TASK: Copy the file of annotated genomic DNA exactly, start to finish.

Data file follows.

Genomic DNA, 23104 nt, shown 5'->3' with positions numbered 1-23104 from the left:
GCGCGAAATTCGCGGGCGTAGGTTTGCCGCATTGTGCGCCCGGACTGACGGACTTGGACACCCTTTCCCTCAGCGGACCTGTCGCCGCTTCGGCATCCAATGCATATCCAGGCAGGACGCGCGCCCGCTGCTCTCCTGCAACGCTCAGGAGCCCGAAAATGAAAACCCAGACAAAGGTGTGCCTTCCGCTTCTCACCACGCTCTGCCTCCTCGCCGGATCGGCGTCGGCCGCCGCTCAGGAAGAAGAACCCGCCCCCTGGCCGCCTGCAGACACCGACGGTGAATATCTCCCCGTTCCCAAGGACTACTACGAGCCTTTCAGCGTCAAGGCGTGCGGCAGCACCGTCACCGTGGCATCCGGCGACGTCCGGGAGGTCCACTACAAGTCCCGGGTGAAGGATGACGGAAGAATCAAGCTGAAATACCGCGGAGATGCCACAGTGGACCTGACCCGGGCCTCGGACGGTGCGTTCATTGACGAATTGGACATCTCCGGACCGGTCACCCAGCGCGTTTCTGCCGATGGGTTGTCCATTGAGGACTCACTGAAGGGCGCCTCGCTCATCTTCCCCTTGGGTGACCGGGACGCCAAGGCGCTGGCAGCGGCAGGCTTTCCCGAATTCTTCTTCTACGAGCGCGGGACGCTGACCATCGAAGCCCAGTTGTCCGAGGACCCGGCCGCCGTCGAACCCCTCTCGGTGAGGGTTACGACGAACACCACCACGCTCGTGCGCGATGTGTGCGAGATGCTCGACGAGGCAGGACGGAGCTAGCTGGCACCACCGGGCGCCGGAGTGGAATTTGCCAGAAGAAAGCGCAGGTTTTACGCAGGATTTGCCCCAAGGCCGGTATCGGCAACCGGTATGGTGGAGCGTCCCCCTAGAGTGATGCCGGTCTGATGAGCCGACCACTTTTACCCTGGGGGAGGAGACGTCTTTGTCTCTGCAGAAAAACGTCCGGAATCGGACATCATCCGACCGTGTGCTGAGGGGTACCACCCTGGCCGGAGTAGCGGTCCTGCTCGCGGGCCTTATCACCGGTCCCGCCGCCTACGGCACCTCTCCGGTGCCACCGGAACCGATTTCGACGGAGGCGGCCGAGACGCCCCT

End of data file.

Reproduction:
Genomic DNA, 23104 nt, shown 5'->3' with positions numbered 1-23104 from the left:
GCGCGAAATTCGCGGGCGTAGGTTTGCCGCATTGTGCGCCCGGACTGACGGACTTGGACACCCTTTCCCTCAGCGGACCTGTCGCCGCTTCGGCATCCAATGCATATCCAGGCAGGACGCGCGCCCGCTGCTCTCCTGCAACGCTCAGGAGCCCGAAAATGAAAACCCAGACAAAGGTGTGCCTTCCGCTTCTCACCACGCTCTGCCTCCTCGCCGGATCGGCGTCGGCCGCCGCTCAGGAAGAAGAACCCGCCCCCTGGCCGCCTGCAGACACCGACGGTGAATATCTCCCCGTTCCCAAGGACTACTACGAGCCTTTCAGCGTCAAGGCGTGCGGCAGCACCGTCACCGTGGCATCCGGCGACGTCCGGGAGGTCCACTACAAGTCCCGGGTGAAGGATGACGGAAGAATCAAGCTGAAATACCGCGGAGATGCCACAGTGGACCTGACCCGGGCCTCGGACGGTGCGTTCATTGACGAATTGGACATCTCCGGACCGGTCACCCAGCGCGTTTCTGCCGATGGGTTGTCCATTGAGGACTCACTGAAGGGCGCCTCGCTCATCTTCCCCTTGGGTGACCGGGACGCCAAGGCGCTGGCAGCGGCAGGCTTTCCCGAATTCTTCTTCTACGAGCGCGGGACGCTGACCATCGAAGCCCAGTTGTCCGAGGACCCGGCCGCCGTCGAACCCCTCTCGGTGAGGGTTACGACGAACACCACCACGCTCGTGCGCGATGTGTGCGAGATGCTCGACGAGGCAGGACGGAGCTAGCTGGCACCACCGGGCGCCGGAGTGGAATTTGCCAGAAGAAAGCGCAGGTTTTACGCAGGATTTGCCCCAAGGCCGGTATCGGCAACCGGTATGGTGGAGCGTCCCCCTAGAGTGATGCCGGTCTGATGAGCCGACCACTTTTACCCTGGGGGAGGAGACGTCTTTGTCTCTGCAGAAAAACGTCCGGAATCGGACATCATCCGACCGTGTGCTGAGGGGTACCACCCTGGCCGGAGTAGCGGTCCTGCTCGCGGGCCTTATCACCGGTCCCGCCGCCTACGGCACCTCTCCGGTGCCACCGGAACCGATTTCGACGGAGGCGGCCGAGACGCCCCT